HTTP/1.0 200 OK Content-Type: text/html Marijuana Protester Shouldn't Go Public
Pubdate: Dec 30, 1998
Source: Calgary Herald (Canada)
Author: John Gradon


Grant Krieger should fly solo when he chooses to navigate deliberately
towards ever-increasing confrontations with the law.

While sympathizing with Krieger because of his medical condition -- he has
multiple sclerosis -- neither city police, nor I as it happens, can find any
justification in him using his problems to flaunt the current laws of the

Krieger, 44, has become a messiah of pot and, despite various court
appearances on drug-related charges, he continues with near-religious
fervour to extol the virtues of marijuana's healing powers.

One might have been tempted to leave the matter well enough alone if the
no-doubt sincere, but likely misguided Krieger had confined his self-help
health care experimentation to himself.

But no, he now intends to spread his questionable gospel among more of the
unfortunate and draw them, too, into possible open confrontation with the

Could it be there's "safety" in numbers?

He has come up with the ludicrous idea of forming a Calgary Compassion Club
that will give his fellow patients access to pot produced by local
hydroponic growers of the drug.

That would, inevitably, involve possession and trafficking in drugs.

Only the naive or heedless need apply for membership.

For make no mistake, the law, which currently states that marijuana is an
illegal substance, will be applied to the full by the Calgary Police

Deputy Chief Jack Beaton is acting chief in Christine Silverberg's winter
vacation absence.

As it happens, he also serves on the drug abuse committee of the Canadian
Association of Police Chiefs.

Any arguments for the recreational or medicinal use of marijuana must be
laid aside, he says.

"We are here to apply the law as it currently stands. That's why we exist.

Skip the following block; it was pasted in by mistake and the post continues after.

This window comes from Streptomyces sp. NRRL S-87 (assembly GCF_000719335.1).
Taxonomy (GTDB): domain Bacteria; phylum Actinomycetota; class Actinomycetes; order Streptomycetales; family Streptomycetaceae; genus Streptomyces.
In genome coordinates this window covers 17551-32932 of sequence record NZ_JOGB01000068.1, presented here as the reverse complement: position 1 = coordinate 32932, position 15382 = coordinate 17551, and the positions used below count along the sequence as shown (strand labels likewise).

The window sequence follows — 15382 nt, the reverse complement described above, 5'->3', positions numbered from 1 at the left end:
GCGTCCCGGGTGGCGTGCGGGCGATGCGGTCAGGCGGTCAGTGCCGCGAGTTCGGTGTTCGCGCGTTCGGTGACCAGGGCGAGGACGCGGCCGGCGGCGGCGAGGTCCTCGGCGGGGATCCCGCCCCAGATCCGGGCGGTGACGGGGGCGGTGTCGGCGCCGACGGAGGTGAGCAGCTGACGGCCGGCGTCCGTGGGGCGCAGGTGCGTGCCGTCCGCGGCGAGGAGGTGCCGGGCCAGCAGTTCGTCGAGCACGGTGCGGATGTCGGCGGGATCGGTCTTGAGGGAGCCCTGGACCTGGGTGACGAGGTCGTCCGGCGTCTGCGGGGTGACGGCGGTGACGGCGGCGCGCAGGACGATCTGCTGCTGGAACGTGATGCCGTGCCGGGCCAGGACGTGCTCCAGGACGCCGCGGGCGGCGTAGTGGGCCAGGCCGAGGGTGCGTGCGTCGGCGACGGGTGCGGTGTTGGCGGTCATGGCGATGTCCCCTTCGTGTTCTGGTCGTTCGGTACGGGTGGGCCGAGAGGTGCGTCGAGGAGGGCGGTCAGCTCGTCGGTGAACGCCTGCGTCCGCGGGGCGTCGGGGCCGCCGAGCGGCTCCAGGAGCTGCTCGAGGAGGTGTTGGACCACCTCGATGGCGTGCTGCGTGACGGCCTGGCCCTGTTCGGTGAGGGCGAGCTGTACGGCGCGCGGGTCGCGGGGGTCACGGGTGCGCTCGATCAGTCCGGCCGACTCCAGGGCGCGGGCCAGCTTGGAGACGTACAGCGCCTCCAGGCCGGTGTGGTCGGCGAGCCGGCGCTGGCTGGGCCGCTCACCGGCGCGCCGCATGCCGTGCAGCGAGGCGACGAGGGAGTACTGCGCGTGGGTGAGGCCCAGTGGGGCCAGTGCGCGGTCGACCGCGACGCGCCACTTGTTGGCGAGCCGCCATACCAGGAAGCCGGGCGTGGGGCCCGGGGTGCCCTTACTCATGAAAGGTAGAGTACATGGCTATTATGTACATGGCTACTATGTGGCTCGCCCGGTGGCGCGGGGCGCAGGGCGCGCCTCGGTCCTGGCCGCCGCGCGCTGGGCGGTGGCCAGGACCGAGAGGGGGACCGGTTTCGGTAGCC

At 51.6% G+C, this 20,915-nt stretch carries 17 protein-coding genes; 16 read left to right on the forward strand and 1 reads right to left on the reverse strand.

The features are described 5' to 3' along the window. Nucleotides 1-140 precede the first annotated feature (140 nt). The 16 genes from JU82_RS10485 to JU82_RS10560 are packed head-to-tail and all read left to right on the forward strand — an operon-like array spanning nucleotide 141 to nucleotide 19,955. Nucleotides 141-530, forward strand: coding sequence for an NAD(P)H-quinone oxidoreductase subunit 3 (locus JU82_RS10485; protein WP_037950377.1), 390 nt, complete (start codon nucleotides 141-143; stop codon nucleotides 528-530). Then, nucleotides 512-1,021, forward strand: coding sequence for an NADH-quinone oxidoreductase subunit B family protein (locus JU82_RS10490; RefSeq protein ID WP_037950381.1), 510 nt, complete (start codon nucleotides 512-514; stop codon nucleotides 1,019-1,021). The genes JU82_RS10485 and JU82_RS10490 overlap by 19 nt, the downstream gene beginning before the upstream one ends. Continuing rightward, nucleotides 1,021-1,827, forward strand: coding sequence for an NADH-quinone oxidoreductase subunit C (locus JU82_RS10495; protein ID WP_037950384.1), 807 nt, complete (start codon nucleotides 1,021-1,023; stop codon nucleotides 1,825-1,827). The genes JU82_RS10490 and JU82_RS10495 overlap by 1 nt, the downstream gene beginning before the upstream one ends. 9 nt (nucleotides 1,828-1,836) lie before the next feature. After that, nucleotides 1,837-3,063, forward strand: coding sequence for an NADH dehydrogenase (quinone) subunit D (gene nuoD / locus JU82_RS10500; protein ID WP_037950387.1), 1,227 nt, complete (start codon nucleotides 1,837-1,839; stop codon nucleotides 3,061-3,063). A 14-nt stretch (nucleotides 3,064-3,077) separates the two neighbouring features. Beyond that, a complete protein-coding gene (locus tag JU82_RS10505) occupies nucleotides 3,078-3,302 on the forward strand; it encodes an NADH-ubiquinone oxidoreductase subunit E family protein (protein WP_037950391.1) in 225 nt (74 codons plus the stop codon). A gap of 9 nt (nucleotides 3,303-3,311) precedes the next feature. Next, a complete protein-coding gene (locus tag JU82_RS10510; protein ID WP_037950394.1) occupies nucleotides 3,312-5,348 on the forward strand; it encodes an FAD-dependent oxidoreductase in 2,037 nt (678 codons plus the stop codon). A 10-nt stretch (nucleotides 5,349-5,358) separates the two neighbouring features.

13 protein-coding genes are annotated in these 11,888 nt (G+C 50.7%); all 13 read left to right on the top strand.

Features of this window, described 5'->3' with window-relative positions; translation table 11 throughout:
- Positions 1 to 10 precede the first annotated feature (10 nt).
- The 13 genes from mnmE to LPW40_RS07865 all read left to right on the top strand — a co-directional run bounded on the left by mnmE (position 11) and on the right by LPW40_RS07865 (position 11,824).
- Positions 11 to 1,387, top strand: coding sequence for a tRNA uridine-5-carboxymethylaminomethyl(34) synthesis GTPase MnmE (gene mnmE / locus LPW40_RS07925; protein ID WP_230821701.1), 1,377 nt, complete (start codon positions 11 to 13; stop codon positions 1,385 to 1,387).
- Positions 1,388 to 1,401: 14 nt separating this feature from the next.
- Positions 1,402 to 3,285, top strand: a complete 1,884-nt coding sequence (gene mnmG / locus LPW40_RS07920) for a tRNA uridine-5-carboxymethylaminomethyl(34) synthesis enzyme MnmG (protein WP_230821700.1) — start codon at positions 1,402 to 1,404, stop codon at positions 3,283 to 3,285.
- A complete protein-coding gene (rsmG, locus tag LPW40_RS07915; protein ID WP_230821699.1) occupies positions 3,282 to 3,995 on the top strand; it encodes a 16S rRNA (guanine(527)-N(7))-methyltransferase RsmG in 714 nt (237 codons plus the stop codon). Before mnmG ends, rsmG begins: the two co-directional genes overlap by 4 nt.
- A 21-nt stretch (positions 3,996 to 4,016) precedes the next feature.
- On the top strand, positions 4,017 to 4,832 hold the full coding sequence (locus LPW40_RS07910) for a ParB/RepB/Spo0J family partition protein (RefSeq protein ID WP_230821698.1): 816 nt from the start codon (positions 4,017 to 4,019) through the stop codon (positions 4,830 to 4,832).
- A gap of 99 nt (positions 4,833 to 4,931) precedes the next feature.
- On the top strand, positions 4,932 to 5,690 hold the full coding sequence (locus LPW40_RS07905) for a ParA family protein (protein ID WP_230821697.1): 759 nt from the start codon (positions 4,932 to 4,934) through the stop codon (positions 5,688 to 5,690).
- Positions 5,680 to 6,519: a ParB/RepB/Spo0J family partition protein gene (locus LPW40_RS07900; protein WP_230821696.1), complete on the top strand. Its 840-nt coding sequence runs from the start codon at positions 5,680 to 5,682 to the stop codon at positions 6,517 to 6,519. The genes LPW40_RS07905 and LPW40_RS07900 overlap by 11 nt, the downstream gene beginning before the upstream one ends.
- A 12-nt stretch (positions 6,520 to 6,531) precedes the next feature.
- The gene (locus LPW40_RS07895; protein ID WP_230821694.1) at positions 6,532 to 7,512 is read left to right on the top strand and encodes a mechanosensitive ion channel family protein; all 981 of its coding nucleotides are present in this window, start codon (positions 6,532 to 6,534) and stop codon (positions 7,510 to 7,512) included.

There is no dilemma for us in regard to Mr. Krieger," he says.

"When people stand on the steps of the Court of Queen's Bench in Calgary as
Mr. Krieger did and announce they are going to flaunt the law by trafficking
illegal drugs, then we have to take notice."

Police visited him and laid charges.

Krieger was fine $350 last October after the 1997 incident when he also
announced he would be giving marijuana to another MS sufferer.

He will also appear in court in Regina next month for sentence after
pleading guilty to possession of marijuana with the intention of

What puzzles Beaton is that there is a Health Canada-approved pill called
Marinol on the market.

"It contains a medicinal element called THC -- or tetrahydrocannabinol --
that is an element of marijuana too," he says. "Now some reports say that
the hydroponic growth of marijuana has resulted in THC being produced at 700
per cent the levels of marijuana in the 1960s.

"When someone smokes the illegal drug marijuana, there are 2000 other
chemicals going into the person's system too. With Marinol, there is only

To be fair, doubts have been cast by some about Marinol's total
effectiveness and it may or may not have proved effective for Krieger.

But with marijuana, even the Multiple Sclerosis Society says there's no
proof to any medical benefits as Krieger claims.

So let's have a reality check.

Beaton says that marijuana is illegal and will remain so until research
shows the drug does indeed have medicinal properties and until, as a result,
legislation is passed in Parliament allowing the use of the drug as it now
does with addictive substances like morphine.

If Krieger wants to take chances with the law, it's up to him.

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Checked-by: Rolf Ernst